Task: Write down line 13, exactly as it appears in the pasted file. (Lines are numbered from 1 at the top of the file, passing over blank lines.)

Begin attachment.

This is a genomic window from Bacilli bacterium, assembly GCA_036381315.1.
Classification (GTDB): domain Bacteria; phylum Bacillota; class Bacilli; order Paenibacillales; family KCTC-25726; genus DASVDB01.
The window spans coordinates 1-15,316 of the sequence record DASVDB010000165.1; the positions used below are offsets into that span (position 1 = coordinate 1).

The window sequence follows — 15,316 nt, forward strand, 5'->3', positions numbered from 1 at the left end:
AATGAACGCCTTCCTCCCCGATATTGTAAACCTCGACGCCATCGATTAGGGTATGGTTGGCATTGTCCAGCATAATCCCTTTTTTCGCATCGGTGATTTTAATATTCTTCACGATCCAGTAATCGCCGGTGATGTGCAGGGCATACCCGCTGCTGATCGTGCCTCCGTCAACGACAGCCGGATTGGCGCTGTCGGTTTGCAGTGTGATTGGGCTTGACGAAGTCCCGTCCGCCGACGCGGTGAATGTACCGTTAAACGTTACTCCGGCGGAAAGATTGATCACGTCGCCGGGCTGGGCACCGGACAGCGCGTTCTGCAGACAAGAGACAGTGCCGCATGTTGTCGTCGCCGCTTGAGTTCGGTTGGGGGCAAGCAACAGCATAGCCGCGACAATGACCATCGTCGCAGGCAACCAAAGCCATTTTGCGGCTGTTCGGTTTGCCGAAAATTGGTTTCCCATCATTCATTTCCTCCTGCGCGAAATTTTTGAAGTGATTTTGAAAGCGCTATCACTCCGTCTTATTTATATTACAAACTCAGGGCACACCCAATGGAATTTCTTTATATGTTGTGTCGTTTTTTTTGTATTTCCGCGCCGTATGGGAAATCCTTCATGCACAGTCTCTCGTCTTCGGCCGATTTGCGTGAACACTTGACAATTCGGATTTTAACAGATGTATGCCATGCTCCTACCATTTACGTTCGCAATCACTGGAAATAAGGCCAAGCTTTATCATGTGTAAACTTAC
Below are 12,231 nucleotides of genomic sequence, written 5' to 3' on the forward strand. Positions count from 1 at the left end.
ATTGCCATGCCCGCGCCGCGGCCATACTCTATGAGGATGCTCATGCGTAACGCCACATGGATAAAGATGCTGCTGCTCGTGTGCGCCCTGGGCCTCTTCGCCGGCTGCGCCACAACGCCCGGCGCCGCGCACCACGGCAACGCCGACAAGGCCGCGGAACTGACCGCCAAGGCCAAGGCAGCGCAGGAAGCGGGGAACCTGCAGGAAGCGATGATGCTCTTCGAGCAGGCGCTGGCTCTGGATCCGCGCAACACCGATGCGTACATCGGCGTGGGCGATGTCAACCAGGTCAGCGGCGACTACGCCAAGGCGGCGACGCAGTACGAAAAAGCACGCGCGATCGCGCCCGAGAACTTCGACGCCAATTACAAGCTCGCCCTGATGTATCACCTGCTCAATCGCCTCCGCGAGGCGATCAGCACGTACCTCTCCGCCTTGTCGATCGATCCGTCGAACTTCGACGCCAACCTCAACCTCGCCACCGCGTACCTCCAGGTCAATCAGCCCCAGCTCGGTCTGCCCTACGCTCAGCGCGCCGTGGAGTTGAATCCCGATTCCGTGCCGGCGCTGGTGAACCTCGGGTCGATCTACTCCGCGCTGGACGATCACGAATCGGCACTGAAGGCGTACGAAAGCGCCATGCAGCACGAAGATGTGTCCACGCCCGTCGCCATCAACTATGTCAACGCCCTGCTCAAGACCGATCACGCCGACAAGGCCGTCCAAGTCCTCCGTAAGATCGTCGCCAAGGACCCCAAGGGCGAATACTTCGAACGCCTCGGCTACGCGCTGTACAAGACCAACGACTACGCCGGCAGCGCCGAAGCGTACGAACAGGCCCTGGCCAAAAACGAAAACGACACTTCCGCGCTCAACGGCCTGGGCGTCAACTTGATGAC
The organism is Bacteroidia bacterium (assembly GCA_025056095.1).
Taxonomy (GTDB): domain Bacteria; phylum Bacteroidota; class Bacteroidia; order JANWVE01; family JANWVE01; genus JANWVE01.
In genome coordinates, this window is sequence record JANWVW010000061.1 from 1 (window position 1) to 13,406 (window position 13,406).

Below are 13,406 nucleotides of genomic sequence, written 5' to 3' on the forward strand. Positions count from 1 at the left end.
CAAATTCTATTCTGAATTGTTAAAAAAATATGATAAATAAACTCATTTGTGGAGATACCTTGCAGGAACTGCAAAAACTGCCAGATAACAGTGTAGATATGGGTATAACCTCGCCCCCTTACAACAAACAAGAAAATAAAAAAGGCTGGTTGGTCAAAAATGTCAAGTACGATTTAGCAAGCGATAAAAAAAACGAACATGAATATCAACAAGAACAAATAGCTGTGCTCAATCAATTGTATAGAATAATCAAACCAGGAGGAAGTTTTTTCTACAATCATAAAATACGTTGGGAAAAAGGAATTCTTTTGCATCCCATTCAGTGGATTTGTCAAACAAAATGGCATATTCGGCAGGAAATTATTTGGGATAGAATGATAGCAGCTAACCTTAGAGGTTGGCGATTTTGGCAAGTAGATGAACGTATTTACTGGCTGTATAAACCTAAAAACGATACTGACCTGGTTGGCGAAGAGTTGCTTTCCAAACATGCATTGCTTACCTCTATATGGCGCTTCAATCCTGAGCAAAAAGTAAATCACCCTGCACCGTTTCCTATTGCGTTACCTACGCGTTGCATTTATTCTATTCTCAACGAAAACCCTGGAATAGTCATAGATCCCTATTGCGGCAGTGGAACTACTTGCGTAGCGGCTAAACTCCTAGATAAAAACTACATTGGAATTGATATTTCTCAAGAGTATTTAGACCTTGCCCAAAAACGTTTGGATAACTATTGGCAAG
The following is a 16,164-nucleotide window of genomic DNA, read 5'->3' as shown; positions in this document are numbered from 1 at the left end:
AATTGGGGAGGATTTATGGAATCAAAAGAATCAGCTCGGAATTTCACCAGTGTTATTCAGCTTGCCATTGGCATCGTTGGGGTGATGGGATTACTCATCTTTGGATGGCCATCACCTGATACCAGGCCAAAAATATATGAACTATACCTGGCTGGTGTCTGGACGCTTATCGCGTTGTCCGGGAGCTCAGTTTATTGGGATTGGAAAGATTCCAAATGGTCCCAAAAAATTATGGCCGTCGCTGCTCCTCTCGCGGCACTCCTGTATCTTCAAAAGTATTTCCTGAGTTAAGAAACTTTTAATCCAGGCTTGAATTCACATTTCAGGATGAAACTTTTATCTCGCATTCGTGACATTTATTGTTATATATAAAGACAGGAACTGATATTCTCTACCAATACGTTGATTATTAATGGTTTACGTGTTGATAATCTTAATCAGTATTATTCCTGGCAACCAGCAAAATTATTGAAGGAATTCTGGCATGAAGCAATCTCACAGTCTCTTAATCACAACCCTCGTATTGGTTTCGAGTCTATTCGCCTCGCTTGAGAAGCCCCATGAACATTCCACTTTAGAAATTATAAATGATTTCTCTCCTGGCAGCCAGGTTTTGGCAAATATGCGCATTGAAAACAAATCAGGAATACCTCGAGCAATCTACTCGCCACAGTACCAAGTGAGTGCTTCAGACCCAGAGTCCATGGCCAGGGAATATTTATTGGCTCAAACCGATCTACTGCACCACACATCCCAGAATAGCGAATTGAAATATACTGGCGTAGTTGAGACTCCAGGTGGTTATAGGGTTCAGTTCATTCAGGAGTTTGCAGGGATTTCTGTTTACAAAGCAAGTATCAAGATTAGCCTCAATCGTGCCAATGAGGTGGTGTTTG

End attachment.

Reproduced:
The following is a 16,164-nucleotide window of genomic DNA, read 5'->3' as shown; positions in this document are numbered from 1 at the left end: